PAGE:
Science & Technology

Go Ahead and Clone

Don't cause real damage to assuage phantom fears.


There has been a lot of hand wringing recently about cloning. Considering that not a single viable cloned human embryo has yet been created, that the arrival of a clinical procedure to do so seems quite distant, and that having a delayed identical twin (which is, after all, what clones are) has limited appeal, why all the fuss?

The fuss arises because cloning has become a proxy for broader fears about the new technologies emerging from our unraveling of human biology. Critics like Dr. Francis Fukuyama imagine that if we can stop cloning, we can head off possibilities like human enhancement, but they're dreaming. As we decipher our biology and learn to modify and adjust it, we are learning to modify ourselves--and we will do so. No laws will stop this.

Embryo selection, for example, is a mere spin-off of widely supported medical research of a sort that leaves no trail and is feasible in thousands of labs throughout the world. Any serious attempt to blockade such research will simply increase the upcoming technologies' potential dangers by driving the work out of sight and depriving us of early indications of any medical or social problems.

The best reason not to curb interventions that many people see as safe and beneficial, however, is not that such a ban would be dangerous, but that it would be wrong. A ban would prevent people from making choices that are intended to improve their lives and would hurt no one. Such choices should be allowed. It is hard for me to see how a society that pushes us to work at staying healthy and vital could justify, for instance, trying to stop people from undergoing a genetic therapy or consuming a drug cocktail aimed at retarding aging. Imposing such a ban requires far more compelling logic than the assertion that we should not play God or that, as Dr. Fukuyama has suggested, it is wrong to try to transcend a "natural" human life span.

Also, a serious effort to block beneficial technologies that might change our natures would require policies so harsh and intrusive that the harms the effort would inflict would be far greater than the harms feared from the technologies themselves. If the War on Drugs, with its vast resources and sad results, has been unable to block people's access to deleterious substances, the government has no hope of withholding access to technologies that many regard as beneficial. It would be a huge mistake to start down this path, because even without aggressive enforcement, such bans would reserve the technologies for the affluent and privileged. When abortion was illegal in various states, the rich did not suffer; they just traveled to more permissive locales.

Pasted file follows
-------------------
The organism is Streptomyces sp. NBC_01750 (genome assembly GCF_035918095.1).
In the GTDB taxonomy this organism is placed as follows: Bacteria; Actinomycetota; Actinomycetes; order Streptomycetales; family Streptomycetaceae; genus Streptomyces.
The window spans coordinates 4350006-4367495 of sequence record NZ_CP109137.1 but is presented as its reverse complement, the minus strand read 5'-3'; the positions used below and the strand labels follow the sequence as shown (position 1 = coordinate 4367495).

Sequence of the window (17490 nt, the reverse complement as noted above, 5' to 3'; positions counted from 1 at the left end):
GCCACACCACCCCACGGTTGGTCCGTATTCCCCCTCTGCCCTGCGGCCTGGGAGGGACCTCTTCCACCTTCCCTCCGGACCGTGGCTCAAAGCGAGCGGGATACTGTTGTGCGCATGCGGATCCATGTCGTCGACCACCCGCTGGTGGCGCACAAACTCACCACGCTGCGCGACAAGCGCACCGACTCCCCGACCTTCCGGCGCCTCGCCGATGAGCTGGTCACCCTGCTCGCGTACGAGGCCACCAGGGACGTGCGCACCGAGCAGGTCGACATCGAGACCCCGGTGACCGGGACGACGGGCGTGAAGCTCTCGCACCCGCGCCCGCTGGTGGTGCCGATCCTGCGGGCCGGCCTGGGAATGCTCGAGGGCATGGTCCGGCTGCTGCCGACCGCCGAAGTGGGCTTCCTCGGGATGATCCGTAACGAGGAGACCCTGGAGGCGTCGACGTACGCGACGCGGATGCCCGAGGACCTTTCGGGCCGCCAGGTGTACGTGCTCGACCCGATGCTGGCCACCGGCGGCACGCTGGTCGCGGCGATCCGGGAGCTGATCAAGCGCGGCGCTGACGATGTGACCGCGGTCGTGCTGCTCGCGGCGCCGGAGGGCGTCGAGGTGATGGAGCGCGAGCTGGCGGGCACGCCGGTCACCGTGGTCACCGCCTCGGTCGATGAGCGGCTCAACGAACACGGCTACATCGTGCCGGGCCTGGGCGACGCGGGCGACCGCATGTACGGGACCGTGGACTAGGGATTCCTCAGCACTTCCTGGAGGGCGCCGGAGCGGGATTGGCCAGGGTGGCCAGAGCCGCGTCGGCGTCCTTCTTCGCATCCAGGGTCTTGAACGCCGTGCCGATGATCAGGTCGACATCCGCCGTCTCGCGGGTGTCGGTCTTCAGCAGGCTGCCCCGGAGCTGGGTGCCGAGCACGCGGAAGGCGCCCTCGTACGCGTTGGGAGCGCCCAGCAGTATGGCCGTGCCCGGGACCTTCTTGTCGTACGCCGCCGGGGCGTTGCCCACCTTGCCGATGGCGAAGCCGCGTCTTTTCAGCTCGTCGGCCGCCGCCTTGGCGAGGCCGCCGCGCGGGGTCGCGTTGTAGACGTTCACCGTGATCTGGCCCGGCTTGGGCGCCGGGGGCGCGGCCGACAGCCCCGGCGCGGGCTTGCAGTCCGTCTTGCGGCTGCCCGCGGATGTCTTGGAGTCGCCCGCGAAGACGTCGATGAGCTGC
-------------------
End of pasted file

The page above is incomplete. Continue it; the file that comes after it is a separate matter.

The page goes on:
Restricting emerging technologies for screening embryos would fuel deep class divisions. Laboratories can now screen a six-cell human embryo by teasing out a single cell, reading its genes, and letting parents use the results to decide whether to implant or discard the embryo. In Germany, such screening is criminal. But this doesn't deny the technology to affluent Germans who want it. They take a trip to Brussels or London, where it is legal. As such screenings become easier and more informative, genetic disease could gradually be relegated to society's disadvantaged. We need to start thinking about how to make the tests more, not less accessible.

But let's cut to the chase. If parents can easily and safely choose embryos, won't they pick ones with predispositions toward various talents and temperaments, or even enhanced performance? Of course. It is too intrusive to have the government rendering such decisions. Policies in Britain to block innocuous choices like those about the sex of a child are a good example of undesirable government intrusion. Letting parents who strongly desire a girl (or boy) be sure to have one neither injures the resulting child nor causes gender imbalances in Western countries. Sure, a few interventions will arise that virtually everyone would find troubling, but we can wait until actual problems arise before moving to control them. These coming reproductive technologies are not like nuclear weapons, where large numbers of innocent bystanders can suddenly be vaporized. We have the luxury of feeling our way forward, seeing what problems develop, and carefully responding to them.

The real danger we face today is not that an occasional injury will occur from new biological technology, but that opponents will use vague and abstract threats to our values to justify unwarranted political incursions that delay the medical advances accompanying today's basic research. If out of concern over cloning, the U.S. Congress succeeds in criminalizing embryonic stem-cell research that might bring treatments for Alzheimer's disease or diabetes--and Dr. Fukuyama lent his name to a petition that supported such laws--there would be real victims: present and future sufferers of those diseases.

We should hasten medical research, not stop it. We are not devoting massive resources to the life sciences out of idle curiosity, but in an effort to penetrate our biology and learn to use this knowledge to better our lives. We should press ahead. Of course, the resultant technologies will pose challenges: They stand to revolutionize health care and medicine, transform great swaths of our economy, alter the way we conceive our children, the way we manage our moods, and even our life spans.

The possibilities now emerging will force us to confront the very question of what it means to be a human being. But however uneasy these new technologies make us, if we wish to continue to lead the way in shaping the human future, we must actively explore them. The challenging question facing us is: Do we have the courage to continue to embrace the possibilities ahead, or will we succumb to our fears and draw back, leaving this exploration to braver souls in other regions of the world?